Don Dicken

The story of the sport of golf in Warsaw cannot be told without Don Dicken.

During Dicken’s remarkable career, he was designated a master professional by the PGA, earned Golf Professional of the Year in 1993, as well as Teacher and Merchandiser of the Year by the PGA. He was also named to the Richmond Golf Hall of Fame. His lowest competitive score was a 64 and he totaled 12 holes-in-ones over the course of his career.

For 35 years, Dicken was the only golf professional Rozella Ford Golf Course ever knew. With no official record of anyone else, it is believed by many that Dicken was the first golf professional in Warsaw’s history.

Dicken, a US Army veteran who served his country as a private first class during the Korean Conflict, came to Warsaw in 1960 looking to take over his own course after serving as an assistant professional at Point O’ Woods Country Club in Michigan. From 1961 to 1995, Dicken would play a huge part in helping turn Rozella Ford into one of the finest courses in northern Indiana.

When Dicken arrived at Rozella Ford, he used a wheeled trailer no bigger than an outhouse as his first pro shop. As the course would eventually grow, so did Dicken’s shop, as well as his tutelage.

“There are golf professionals and there are professional golfers,” Dicken said in an interview after winning the 1993 Golf Professional of the Year award. “I would much rather be there when you break 90 or 100 for the first time and help you with your game than to go out and shoot a great round myself.”

Dicken not only introduced newer players to the game of golf, he also helped it be played at the highest level possible. When Joe Harris, a member of the Indiana Golf Coaches Hall of Fame, became the golf coach at Warsaw Community High School in 1965, he asked Dicken to work with the team as the swing coach, as Dicken had already been working with the players for some time. Without hesitation, Dicken agreed. In the first year of the partnership, the team went 13-0 and finished third in the state. Over the course of 24 years, the WCHS golf team went 349-95 under Harris and Dicken. The teams won 13 Northern Lakes Conference championships and made nine state finals appearances.

“As I did many years ago as the boy’s golf coach and still do, I credit Don Dicken for helping with the success of the Warsaw golf program,” Harris said in an old Times-Union Letter to the Editor. “Don truly is and has been a strong contributor to our community and we should all be very thankful for him.”

Along with Harris, Dicken also assisted Bob Turner in coaching the Warsaw golf team. Turner also gave Dicken credit for the success of his teams and is also a member of the Indiana Golf Coaches Hall of Fame. The school currently honors Dicken with a tournament for the boys’ team dedicated in his honor, the Don Dicken Classic. Dicken also had the WCHS boys’ and girls’ senior golf award named after him.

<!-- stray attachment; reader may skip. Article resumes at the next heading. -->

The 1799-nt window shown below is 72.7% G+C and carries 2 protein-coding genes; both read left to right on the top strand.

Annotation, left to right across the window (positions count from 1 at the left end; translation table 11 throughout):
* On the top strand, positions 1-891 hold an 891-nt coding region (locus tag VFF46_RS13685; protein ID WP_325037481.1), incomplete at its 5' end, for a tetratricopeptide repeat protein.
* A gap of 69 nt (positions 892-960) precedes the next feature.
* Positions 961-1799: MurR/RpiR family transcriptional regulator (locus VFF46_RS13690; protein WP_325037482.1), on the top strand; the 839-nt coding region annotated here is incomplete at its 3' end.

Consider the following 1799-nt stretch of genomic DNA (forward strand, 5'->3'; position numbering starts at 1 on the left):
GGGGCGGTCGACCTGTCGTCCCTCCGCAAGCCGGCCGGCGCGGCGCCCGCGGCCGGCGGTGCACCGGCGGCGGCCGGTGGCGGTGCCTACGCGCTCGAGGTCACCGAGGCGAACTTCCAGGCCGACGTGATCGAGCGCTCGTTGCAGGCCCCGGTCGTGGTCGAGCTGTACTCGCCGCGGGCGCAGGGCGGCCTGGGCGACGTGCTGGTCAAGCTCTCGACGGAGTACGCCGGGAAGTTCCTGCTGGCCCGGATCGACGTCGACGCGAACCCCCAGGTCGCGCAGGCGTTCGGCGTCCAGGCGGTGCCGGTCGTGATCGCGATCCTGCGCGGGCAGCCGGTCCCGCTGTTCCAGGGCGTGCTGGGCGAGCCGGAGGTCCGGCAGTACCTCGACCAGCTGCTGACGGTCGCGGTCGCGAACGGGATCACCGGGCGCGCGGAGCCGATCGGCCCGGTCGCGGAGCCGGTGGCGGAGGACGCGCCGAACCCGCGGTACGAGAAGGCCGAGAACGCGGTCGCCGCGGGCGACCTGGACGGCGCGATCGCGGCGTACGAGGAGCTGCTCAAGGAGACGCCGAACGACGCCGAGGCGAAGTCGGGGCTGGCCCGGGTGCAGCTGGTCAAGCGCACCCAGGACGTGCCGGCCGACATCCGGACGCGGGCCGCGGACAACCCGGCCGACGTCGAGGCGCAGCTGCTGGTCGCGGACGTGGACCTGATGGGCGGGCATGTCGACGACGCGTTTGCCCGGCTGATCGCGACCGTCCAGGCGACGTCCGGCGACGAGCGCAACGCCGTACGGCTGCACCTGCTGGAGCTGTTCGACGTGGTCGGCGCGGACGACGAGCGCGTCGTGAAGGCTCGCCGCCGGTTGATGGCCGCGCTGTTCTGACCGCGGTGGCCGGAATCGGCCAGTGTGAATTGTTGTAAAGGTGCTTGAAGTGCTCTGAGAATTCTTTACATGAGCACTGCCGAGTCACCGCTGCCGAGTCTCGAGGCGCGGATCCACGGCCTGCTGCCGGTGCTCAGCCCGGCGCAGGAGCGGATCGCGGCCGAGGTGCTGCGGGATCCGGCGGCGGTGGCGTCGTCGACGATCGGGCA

Dicken also instructed students at Tippecanoe Valley High School and Grace College, and was instrumental in starting Warsaw’s girls golf team.

Outside of his assistance coaching teams, Dicken spent almost every day of the week, sometimes all seven, teaching lessons to young golfers in the area.

Among Dicken’s most famous pupils are Jerry Nelson and Denny Hepler, now members of the Indiana Golf Hall of Fame. One of Dicken’s former assistants, Todd Firestone, eventually went on to become the president of the Indiana PGA. But for Dicken, it wasn’t just about teaching the best. Dicken would teach anyone who wanted to pick up a golf club and adjust his coaching to better suit the player.

“He would teach 60 kids at a time, and he’d only charge them five dollars,” Dicken’s wife of 61 years, Sondra, said. “He had such an impact on the community and so many people give him credit. Even after he retired he’d still be out there on the lesson tee helping people at no cost.”

Along with Sondra, the Dicken’s children Mike, Donna and Steve all assisted Don on the course at his pro shop.

Dicken was the 89th professional out of thousands of members to enter the master’s program. Beginning his education at the first PGA school in Dunedin, Fla. in 1957, Dicken would eventually reach master status in 1991 after his thesis on the “Y” of golf and how the golf swing is constructed from its initial point.

Dicken passed away on September 9. 2021 at the age of 87.

Next weekend, the sixth annual Don Dicken Appreciation Tournament will be held at Rozella Ford Golf Course. The course’s owner, Jeff Johnson, grew up with Dicken and bought the course in 2013 to make sure it remains one of the best in the region. He holds the tournament every year to honor his friend.